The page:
The recent arguments over the apparent overabundance (to some) of pop culture nostalgia in the world have seen themselves simplify down to two trains of thought: Good or Bad. It seems that the most vocal out there believe that either nostalgia is either something to be clutched at desperately or to be outright rejected. Steven Spielberg, on the other hand, is more interested in digging deeper with nostalgia, discovering why we like it so much, why we cling to it, and why it’s ultimately best to let it go. He’s far more interested in a middle ground, where nostalgia and celebration of things of the past can be accepted, as long as it comes with a warning label. With Ready Player One, it feels like Spielberg is celebrating the things that give people their passion, just so long as they take that passion out into the real world to make new, exciting things with others.
Set in the year 2045, Ready Player One gives us a future where most of the world has gone to shit. Not in any exciting Mad Max-style way either, but rather mundane, grimy, and crummy. Where fossil fuels and global warming turned life into something slummy and grey. Because of the, the majority of the population live their lives in the OASIS (Ontologically Anthropocentric Sensory Immersive Simulation), where the can be anyone, do anything, and live their lives as they see fit. People earn livings, go to school, and pay off debt in the OASIS. Five years ago, it’s creator, James Halliday, passed away, announcing that he had placed a hidden quest for three keys in it’s vast worlds. Whoever gets those three keys can access his ultimate Easter Egg, gaining control over his vast fortune and even the OASIS itself.
Wade Watts (played by Tye Sheridan), is one of thousands of players who have devoted their time in the OASIS to study Halliday’s life for any clue or edge they can get in finding the keys, as no one has ever gotten their hands on even one. Once he gets his hands on the first key, he sparks a mad dash across the digital landscapes, with he and his friends, known as The High Five, racing against the unscrupulous IOI corporation and their greedy CEO Nolan Sorrento (Ben Mendelsohn) for control of the digital paradise.
The beauty (and to some particularly vocal viewers on social media, the detriment) of the OASIS is that it’s been created by a man who’s social awkwardness led him deeper into pop culture, and thus his creation is packed to the gills with it. Want to go to a planet that’s just Minecraft? It’s there. Want to go mountain climbing with Batman? No problem. Want to walk through a living re-creation of any of thousands of movies, video games, or televisions shows? It’s all in the OASIS. In Ernie Cline’s original novel, it was reference upon reference, one pop culture nod after another, all building towards a pretty satisfying (to this reviewer) heroes journey.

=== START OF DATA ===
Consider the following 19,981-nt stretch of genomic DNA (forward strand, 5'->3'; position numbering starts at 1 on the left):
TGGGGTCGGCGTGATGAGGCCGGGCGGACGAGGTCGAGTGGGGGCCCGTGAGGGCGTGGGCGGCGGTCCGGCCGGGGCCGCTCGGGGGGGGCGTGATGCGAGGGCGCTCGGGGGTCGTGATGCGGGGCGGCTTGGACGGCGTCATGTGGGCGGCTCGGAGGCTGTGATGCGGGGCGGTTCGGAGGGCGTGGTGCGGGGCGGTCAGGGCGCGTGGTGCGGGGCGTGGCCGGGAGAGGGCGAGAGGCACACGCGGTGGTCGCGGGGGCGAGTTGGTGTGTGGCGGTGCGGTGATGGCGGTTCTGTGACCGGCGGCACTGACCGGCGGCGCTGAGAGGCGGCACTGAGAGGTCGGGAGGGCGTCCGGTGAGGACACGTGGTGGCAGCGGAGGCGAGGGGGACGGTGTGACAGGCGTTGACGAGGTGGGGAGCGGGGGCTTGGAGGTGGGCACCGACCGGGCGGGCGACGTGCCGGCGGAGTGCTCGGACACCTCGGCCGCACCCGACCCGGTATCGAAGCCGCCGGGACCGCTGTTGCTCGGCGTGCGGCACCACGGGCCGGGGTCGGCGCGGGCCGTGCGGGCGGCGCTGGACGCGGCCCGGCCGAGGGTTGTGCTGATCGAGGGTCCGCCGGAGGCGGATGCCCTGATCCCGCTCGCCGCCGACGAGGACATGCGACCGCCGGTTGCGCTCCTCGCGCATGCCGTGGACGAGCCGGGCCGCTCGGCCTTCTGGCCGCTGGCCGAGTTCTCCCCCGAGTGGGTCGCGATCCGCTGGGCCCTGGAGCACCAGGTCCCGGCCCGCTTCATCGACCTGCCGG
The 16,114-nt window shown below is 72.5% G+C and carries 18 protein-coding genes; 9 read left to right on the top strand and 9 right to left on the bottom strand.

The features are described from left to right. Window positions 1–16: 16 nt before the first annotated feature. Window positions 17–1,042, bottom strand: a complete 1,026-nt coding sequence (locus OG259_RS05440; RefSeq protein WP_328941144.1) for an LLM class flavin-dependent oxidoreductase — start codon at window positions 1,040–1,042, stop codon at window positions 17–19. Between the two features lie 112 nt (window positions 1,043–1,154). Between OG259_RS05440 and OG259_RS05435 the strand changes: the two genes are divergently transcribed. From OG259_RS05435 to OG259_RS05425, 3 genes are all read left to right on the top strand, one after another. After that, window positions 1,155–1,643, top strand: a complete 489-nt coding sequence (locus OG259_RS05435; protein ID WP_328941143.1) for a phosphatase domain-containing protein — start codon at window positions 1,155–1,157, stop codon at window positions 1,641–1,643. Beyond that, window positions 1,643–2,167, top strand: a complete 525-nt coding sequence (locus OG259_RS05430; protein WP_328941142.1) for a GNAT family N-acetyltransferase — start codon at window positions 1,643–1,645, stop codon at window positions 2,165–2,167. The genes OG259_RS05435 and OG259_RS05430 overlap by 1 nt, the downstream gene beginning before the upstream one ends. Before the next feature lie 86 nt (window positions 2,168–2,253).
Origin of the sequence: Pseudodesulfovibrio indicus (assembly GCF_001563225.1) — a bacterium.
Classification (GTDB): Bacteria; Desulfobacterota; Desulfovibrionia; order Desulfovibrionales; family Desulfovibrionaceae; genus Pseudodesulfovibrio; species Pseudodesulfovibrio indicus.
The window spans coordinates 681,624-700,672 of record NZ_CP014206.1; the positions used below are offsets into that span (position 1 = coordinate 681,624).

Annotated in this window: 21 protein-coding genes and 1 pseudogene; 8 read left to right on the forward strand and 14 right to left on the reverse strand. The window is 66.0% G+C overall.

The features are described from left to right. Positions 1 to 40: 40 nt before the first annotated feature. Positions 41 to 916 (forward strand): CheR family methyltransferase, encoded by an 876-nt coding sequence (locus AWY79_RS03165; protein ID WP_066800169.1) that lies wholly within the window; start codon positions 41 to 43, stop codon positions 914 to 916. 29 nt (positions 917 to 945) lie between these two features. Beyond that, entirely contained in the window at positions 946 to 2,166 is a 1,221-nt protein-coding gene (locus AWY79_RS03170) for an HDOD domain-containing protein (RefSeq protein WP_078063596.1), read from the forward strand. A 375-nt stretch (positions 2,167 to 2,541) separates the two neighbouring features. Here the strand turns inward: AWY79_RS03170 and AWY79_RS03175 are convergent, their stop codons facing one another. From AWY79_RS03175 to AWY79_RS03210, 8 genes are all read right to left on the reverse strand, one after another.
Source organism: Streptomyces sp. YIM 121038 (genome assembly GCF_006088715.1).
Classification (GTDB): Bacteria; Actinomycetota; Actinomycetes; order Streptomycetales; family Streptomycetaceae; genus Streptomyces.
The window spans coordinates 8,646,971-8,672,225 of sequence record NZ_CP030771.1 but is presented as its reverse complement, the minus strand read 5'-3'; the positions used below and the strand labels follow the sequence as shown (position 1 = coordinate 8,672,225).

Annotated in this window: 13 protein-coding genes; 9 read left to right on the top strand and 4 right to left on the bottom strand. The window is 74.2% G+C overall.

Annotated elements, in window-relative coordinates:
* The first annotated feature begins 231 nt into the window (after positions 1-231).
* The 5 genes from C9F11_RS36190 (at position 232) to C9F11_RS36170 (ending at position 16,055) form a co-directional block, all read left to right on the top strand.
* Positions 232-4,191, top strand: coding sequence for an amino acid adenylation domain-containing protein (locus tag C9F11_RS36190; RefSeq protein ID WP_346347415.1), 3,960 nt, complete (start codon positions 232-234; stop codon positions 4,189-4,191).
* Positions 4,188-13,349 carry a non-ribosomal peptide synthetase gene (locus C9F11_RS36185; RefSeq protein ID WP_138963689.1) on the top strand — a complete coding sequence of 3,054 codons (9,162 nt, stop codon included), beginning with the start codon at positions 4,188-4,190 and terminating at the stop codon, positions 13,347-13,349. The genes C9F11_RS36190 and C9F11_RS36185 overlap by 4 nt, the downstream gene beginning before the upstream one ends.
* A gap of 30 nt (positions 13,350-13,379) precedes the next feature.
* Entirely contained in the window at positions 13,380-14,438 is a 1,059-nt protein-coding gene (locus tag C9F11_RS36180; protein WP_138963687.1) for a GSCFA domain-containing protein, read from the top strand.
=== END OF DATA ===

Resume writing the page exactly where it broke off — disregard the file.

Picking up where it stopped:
Spielberg, Cline, and co-writer Zak Penn feel like they wanted to take the time to adapt the film into something a bit deeper than that this time around. The references are all there, sure, but a great majority of them are found as avatars for the other players, and nearly none of them are so important that they couldn’t be replaced with something of an original creation. But the past it what helps shape who we are, and the creators respect that enough to not only keep the movie chock-full of these references, but also make them a big part of who James Halliday is as a character.
Although Tye Sheridan is perfectly fine as the main character, it’s Mark Rylance who surprises yet again as Halliday. Wade goes back to the archives of Halliday’s life over and over again, looking for clue in the life of the man he treats as his idol. During those moments, Rylance plays Halliday as a man who is uncomfortable not only in his own skin, but also with his own creation, as successful as it may be. Someone who could even possibly be on the spectrum, Halliday retreats into the OASIS to avoid the fear that real life gave him, and before he knew it, everyone else was retreating into that world, making him a creator who despised what had become of the OASIS, something that is mirrored to maximum effect during an absolute banger of an action sequence set inside a very popular movie from 1980.
Mendelsohn makes for a perfect weasel of a corporate villain, and Olivia Cooke is infectious as the intelligent, steadfast Art3mis, who in the real world is one of the leaders of the resistance trying to keep IOI from winning the easter egg and monetizing the OASIS with micro-transactions and paid leveling. Their character motivations are clear and true, and Cooke particularly does a good job of playing a character who’s just as willing to go on a dance date as she is to go infiltrating the offices of IOI.